Hidden surface removal. Computer Graphics


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1 Lecture Hidden Surface Removal and Rasterization Taku Komura Hidden surface removal Drawing polygonal faces on screen consumes CPU cycles Illumination We cannot see every surface in scene We don t want to waste time rendering primitives which don t contribute to the final image. Visibility (hidden surface removal) A correct rendering requires correct visibility calculations Correct visibility when multiple opaque polygons cover the same screen space, only the closest one is visible (remove the other hidden surfaces) Visibility of primitives A scene primitive can be invisible for reasons: Primitive lies outside field of view Primitive is backfacing Primitive is occluded by one or more objects nearer the viewer wrong visibility correct visibility Definitions: Visible surface algorithms. Object space techniques: applied before vertices are mapped to pixels Back face culling, Painter s algorithm, BSP trees Image space techniques: applied while the vertices are rasterized Zbuffering The vertices of polyhedra are oriented in an anticlockwise manner when viewed from outside surface normal N points out. Project a polygon. Test z component of surface normal. If negative cull, since normal points away from viewer. Back face culling. Or if N. V > 0 we are viewing the back face so polygon is obscured. 6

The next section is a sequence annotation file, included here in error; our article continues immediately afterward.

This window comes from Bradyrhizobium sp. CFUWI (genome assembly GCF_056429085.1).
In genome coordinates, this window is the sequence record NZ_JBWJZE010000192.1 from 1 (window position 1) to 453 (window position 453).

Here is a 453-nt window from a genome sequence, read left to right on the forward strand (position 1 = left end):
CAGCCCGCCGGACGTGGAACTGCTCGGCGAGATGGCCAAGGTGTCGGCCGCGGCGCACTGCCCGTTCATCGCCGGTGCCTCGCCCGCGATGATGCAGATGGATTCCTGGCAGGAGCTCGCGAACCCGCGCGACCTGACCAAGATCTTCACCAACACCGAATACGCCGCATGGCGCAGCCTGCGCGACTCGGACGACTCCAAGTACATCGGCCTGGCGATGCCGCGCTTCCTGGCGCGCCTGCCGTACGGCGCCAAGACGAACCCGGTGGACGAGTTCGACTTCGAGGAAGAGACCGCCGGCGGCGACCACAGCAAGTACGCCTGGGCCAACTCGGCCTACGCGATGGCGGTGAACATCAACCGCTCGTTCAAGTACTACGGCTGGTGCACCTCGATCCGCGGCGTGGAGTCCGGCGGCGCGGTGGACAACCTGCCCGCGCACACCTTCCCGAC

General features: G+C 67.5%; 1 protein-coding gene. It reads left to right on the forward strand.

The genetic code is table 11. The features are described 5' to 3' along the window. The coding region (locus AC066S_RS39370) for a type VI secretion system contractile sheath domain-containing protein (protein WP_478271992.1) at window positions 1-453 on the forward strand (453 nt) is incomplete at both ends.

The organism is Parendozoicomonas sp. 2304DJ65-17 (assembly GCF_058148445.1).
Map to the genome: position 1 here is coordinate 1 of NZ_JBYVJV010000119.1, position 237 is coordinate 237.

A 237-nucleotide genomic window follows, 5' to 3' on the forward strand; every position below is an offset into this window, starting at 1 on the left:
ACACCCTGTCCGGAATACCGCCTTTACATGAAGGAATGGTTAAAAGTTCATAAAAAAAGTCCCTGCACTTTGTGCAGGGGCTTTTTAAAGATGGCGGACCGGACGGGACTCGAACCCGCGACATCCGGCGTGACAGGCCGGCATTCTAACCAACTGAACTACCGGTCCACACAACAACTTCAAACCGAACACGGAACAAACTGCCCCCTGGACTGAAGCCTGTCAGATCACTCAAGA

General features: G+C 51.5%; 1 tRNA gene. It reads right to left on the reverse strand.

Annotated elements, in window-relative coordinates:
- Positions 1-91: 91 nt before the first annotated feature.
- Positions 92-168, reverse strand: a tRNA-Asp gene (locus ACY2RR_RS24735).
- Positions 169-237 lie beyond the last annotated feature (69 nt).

2 Painters algorithm (object space). BSP (Binary Space Partitioning) Tree. Draw surfaces in back to order nearer polygons paint over farther ones. Supports transparency. Key issue is order determination. Doesn t always work see image at right. One of class of listpriority algorithms returns ordered list of polygon fragments for specified view point (static preprocessing stage). Divide scene into (relative to normal) and back halfspaces. Choose a polygon from each side split scene again. Recursively divide each side until each node contains only polygon. View of scene from above 7 a b a b Divide scene into (relative to normal) and back halfspaces. Divide scene into (relative to normal) and back halfspaces. Choose a polygon from each side split scene again. back Choose a polygon from each side split scene again. back Recursively divide each side until each node contains only polygon. a b Recursively divide each side until each node contains only polygon. a b Lecture 9 9/0/0079 Displaying a BSP tree. Divide scene into (relative to normal) and back halfspaces. Choose a polygon from each side split scene again. Recursively divide each side until each node contains only polygon. a a b back b Once we have the regions need priority list BSP tree can be traversed to yield a correct priority list for an arbitrary viewpoint. Start at root polygon. If viewer is in halfspace, draw polygons behind root first, then the root polygon, then polygons in. If polygon is on edge either can be used. Recursively descend the tree. If eye is in rear halfspace for a polygon then can back face cull. Lecture 9 9/0/007